In the forests of the Pacific Northwest, a father devoted to raising his six kids with a rigorous physical and intellectual education is forced to leave his paradise and enter the world, challenging his idea of what it means to be a parent.
In a dystopian near future, single people, according to the laws of The City, are taken to The Hotel, where they are obliged to find a romantic partner in forty-five days or are transformed into beasts and sent off into The Woods.
Ben and Leslie Cash have long lived largely off the grid with their offspring - Bodevan, Kielyr, Vespyr, Rellian, Zaja and Nai - in a cabin in the mountains of Washington state. The parents have passed their ideals to their children, namely socialism (in its various forms) and survivalism. With the former, Ben considers most of western society as being fascist, especially corporate America. With the latter, he figures that no one will or should be there for you, so you better learn how to take care of yourself in all its aspects. As such, the children have been subject to vigorous physical training, know how to deal with minor bumps, bruises, cuts, sprains and even fractures, and know how to hunt, forage and grow their own food. The children are also non-registered home schooled, meaning that they have no official academic records. Ben and Leslie have tried to make the children critical thinkers, however within the context of their ideals. Beyond these issues, Ben and Leslie made the ... Written by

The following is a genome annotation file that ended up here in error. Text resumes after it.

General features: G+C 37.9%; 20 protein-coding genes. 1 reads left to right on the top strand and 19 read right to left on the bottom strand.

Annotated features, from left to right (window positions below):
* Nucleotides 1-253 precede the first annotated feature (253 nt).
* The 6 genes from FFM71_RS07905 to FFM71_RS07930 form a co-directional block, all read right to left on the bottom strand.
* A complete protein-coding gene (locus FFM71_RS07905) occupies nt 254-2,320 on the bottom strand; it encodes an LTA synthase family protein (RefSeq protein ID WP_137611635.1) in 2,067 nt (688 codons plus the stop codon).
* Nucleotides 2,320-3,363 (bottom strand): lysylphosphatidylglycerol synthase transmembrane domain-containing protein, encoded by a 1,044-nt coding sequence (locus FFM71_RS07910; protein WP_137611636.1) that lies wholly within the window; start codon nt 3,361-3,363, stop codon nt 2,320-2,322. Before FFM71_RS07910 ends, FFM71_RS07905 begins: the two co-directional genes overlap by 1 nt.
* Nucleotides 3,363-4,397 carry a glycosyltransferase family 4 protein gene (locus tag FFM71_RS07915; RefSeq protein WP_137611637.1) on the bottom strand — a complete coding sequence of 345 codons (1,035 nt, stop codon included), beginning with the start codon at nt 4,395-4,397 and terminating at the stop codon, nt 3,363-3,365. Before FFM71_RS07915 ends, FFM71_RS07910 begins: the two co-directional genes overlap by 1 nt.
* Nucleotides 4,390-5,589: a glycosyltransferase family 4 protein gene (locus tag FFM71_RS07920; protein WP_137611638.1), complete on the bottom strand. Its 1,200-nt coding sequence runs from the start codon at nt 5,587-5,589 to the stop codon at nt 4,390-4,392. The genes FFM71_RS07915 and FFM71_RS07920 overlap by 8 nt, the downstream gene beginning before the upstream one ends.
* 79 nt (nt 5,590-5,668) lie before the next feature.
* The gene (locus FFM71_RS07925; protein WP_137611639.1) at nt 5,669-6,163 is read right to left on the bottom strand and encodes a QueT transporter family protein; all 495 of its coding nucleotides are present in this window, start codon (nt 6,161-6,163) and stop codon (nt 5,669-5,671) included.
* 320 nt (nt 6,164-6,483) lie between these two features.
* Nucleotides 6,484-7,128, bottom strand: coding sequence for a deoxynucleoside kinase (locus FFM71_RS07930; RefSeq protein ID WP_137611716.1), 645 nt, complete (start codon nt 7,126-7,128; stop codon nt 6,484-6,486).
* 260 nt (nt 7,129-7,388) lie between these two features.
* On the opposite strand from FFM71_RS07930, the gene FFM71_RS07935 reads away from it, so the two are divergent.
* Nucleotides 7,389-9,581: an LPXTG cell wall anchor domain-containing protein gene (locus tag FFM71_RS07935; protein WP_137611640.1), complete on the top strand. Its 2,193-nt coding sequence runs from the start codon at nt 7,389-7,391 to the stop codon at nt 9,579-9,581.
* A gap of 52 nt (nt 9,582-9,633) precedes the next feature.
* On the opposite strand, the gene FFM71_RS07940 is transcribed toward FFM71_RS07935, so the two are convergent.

This movie had wonderful child actors and a great family story. Yes it is a unusual family but that is why I liked it. The story is believable. You will laugh and cry. A great story of a family that you will grow to love. You will like the scenery. It is thought provoking and shows all different aspects of family life. There is a small short scene of male frontal nudity but other then that it is fine. You will enjoy the full two hours of the movie. I think the child actors should be nominated for Oscars. They were very believable. It makes you think about the different ways we raise our kids. The dad may seem strange in his beliefs but that is why I liked the movie We are all different.
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